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The Lido
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In the late 1920's the London County Council (LCC), encouraged by the success of the 6 Lidos they had already built, offered London boroughs the chance to build their own Lidos with a large subsidy from the LCC. Hackney first investigated the idea in 1928 and after some initial disagreement over where the lido should be situated (at London Fields or Hackney Marshes) an agreement was made between the LCC and Hackney Council for its present site on 9th July 1930.

1939 lido photo
London Fields Lido c. 1939
The original 165x66ft Lido was wholly different from what had gone before. It was the earliest surviving example of its style with an advanced filtration plant, a tiered water aerator (fountain), a large sunbathing area, a refreshment kiosk and a first aid room. Designed in house by the LCC (probably by Rowbotham & Smithson) along with its twin at Kennington Park, which was opened in 1931 (closed 1988). The cost of building at the time was estimated at £10,870. A bargain price even in those days. The Lido first opened in 1932 and remained open until the war. It reopened in 1951, the year of the Festival of Britain that celebrated recovery from the war, until its closure in 1988.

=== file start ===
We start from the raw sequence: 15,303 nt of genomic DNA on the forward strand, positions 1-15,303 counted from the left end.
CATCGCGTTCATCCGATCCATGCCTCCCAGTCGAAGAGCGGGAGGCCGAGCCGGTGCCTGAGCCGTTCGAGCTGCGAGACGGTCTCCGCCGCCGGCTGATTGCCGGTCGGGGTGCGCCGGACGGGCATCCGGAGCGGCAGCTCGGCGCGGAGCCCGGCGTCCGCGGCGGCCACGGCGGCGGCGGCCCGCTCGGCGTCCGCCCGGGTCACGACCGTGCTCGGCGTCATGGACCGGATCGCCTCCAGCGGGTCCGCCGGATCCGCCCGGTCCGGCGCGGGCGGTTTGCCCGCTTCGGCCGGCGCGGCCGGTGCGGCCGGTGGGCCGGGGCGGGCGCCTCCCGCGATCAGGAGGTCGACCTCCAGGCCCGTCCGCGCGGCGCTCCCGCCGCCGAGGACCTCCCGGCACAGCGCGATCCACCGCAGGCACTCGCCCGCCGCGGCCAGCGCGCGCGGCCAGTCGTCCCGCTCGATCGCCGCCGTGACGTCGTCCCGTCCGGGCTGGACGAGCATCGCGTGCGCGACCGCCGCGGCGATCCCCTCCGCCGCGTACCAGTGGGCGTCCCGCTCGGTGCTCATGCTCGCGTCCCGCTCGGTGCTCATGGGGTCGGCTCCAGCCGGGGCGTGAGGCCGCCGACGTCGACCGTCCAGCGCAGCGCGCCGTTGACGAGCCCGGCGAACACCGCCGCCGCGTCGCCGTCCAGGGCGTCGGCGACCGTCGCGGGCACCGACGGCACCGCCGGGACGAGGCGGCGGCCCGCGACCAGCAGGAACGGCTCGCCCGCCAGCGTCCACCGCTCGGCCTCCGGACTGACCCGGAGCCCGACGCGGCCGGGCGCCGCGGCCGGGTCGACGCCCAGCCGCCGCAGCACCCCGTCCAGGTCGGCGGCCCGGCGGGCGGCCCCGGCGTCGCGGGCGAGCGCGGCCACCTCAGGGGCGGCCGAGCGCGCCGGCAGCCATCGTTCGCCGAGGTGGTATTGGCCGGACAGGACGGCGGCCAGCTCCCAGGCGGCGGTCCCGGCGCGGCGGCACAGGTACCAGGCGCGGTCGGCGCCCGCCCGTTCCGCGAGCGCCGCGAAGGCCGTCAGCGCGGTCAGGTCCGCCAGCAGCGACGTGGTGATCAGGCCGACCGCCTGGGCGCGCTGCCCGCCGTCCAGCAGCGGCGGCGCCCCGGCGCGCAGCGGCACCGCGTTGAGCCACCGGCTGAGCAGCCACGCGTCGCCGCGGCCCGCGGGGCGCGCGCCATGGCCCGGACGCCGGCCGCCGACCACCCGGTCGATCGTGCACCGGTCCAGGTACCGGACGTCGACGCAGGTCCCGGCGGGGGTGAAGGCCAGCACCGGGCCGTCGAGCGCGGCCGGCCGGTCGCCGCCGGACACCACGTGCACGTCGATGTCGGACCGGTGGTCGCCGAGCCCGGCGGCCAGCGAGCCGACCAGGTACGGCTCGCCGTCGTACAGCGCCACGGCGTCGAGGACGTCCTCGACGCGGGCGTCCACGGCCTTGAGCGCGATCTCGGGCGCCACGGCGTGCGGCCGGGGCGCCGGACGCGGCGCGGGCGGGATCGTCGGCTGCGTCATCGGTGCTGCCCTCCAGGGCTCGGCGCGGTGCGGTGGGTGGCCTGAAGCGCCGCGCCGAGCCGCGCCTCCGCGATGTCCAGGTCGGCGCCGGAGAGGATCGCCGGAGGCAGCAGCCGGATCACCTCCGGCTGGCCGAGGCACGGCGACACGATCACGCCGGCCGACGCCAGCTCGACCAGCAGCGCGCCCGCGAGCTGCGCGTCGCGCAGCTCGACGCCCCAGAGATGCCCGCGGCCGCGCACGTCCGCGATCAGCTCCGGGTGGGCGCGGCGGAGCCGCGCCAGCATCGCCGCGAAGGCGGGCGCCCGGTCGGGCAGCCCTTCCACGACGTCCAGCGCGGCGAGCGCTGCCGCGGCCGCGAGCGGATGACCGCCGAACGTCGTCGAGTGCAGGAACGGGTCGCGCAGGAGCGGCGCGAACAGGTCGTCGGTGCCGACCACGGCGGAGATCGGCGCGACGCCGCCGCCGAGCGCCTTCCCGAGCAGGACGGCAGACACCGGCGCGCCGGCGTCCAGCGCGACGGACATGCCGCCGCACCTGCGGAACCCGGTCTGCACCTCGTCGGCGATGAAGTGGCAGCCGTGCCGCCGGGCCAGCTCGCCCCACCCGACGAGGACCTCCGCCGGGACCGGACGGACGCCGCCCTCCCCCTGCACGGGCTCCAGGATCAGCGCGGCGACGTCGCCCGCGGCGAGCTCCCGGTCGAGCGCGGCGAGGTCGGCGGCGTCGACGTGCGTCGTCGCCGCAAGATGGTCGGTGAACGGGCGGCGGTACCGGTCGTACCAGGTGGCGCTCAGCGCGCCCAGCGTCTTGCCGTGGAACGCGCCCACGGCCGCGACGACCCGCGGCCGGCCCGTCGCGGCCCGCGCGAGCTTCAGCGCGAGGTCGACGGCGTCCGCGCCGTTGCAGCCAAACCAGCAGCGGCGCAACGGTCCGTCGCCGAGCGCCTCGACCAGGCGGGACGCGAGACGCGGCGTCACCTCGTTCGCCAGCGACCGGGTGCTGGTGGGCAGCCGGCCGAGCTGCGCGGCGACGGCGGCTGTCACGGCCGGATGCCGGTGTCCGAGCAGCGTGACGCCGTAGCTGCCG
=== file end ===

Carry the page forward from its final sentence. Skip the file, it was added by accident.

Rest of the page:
In 1963 the LCC was expanded by the government with their addition of the outer London boroughs, becoming the Greater London Council (GLC). At the time, it was denied that this was only a way to prevent Labour's continual control of London. The London suburbs had inexorably expanded into the surrounding countryside since the initial formation of the LCC in 1889.

The GLC was responsible for all London Lidos until 1973 when they were given to their local borough councils to run. In 1978 the younger children's paddling pool was added, which we were latter to discover was very poorly built. While at the same time the original fountain in the Lido was taken out, with the excuse that it was "to make an additional sunbathing area". An alternative reason that was whispered was that the water source for the fountain was diverted to the Paddling pool.

In the 1980's there were numerous cutbacks in government funding to councils. Because swimming and other leisure facilities (like municipal parks) are not a legal requirement for councils, it is one of the first items to suffer cutbacks at times of funding shortages. By 1986 Prime Minister Thatcher abolished the GLC, the services previously provided by the GLC were carved up between central government, the boroughs and a new set of London-wide bodies. Leaving a lack of integration of services and a further burden for the councils.  Of the 68 Lido's and open-air pools in the Greater London area at the time, there was eventually to be only 10 surviving in use.

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